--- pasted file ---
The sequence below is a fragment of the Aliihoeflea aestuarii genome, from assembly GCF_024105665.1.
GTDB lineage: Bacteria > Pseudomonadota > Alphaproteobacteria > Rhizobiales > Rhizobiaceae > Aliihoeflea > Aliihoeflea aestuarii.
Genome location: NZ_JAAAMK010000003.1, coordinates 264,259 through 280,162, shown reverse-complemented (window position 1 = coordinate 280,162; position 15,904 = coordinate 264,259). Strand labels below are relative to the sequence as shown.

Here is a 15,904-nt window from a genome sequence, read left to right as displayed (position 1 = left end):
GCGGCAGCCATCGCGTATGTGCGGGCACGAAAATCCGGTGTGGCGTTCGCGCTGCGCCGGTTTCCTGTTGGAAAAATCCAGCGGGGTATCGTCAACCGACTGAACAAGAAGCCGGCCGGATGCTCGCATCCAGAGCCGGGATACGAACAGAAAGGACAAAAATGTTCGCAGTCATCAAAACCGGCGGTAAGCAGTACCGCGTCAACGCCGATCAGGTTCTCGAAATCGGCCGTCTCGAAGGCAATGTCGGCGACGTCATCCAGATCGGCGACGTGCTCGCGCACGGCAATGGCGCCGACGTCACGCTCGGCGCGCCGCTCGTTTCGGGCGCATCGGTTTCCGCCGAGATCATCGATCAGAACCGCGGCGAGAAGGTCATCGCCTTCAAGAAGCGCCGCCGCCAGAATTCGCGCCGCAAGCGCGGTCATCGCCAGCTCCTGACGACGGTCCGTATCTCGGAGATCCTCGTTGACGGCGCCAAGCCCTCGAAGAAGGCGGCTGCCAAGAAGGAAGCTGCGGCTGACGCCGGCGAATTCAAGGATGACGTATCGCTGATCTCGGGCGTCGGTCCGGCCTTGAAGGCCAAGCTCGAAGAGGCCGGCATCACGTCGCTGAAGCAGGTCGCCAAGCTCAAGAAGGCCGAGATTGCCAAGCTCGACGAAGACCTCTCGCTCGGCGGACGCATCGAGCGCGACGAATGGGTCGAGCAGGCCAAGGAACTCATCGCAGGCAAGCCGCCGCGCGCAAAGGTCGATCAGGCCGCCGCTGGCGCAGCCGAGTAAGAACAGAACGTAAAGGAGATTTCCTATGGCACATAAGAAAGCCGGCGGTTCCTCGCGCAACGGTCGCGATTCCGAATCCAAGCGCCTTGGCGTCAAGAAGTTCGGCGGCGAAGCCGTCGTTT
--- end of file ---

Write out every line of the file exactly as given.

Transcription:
The sequence below is a fragment of the Aliihoeflea aestuarii genome, from assembly GCF_024105665.1.
GTDB lineage: Bacteria > Pseudomonadota > Alphaproteobacteria > Rhizobiales > Rhizobiaceae > Aliihoeflea > Aliihoeflea aestuarii.
Genome location: NZ_JAAAMK010000003.1, coordinates 264,259 through 280,162, shown reverse-complemented (window position 1 = coordinate 280,162; position 15,904 = coordinate 264,259). Strand labels below are relative to the sequence as shown.

Here is a 15,904-nt window from a genome sequence, read left to right as displayed (position 1 = left end):
GCGGCAGCCATCGCGTATGTGCGGGCACGAAAATCCGGTGTGGCGTTCGCGCTGCGCCGGTTTCCTGTTGGAAAAATCCAGCGGGGTATCGTCAACCGACTGAACAAGAAGCCGGCCGGATGCTCGCATCCAGAGCCGGGATACGAACAGAAAGGACAAAAATGTTCGCAGTCATCAAAACCGGCGGTAAGCAGTACCGCGTCAACGCCGATCAGGTTCTCGAAATCGGCCGTCTCGAAGGCAATGTCGGCGACGTCATCCAGATCGGCGACGTGCTCGCGCACGGCAATGGCGCCGACGTCACGCTCGGCGCGCCGCTCGTTTCGGGCGCATCGGTTTCCGCCGAGATCATCGATCAGAACCGCGGCGAGAAGGTCATCGCCTTCAAGAAGCGCCGCCGCCAGAATTCGCGCCGCAAGCGCGGTCATCGCCAGCTCCTGACGACGGTCCGTATCTCGGAGATCCTCGTTGACGGCGCCAAGCCCTCGAAGAAGGCGGCTGCCAAGAAGGAAGCTGCGGCTGACGCCGGCGAATTCAAGGATGACGTATCGCTGATCTCGGGCGTCGGTCCGGCCTTGAAGGCCAAGCTCGAAGAGGCCGGCATCACGTCGCTGAAGCAGGTCGCCAAGCTCAAGAAGGCCGAGATTGCCAAGCTCGACGAAGACCTCTCGCTCGGCGGACGCATCGAGCGCGACGAATGGGTCGAGCAGGCCAAGGAACTCATCGCAGGCAAGCCGCCGCGCGCAAAGGTCGATCAGGCCGCCGCTGGCGCAGCCGAGTAAGAACAGAACGTAAAGGAGATTTCCTATGGCACATAAGAAAGCCGGCGGTTCCTCGCGCAACGGTCGCGATTCCGAATCCAAGCGCCTTGGCGTCAAGAAGTTCGGCGGCGAAGCCGTCGTTT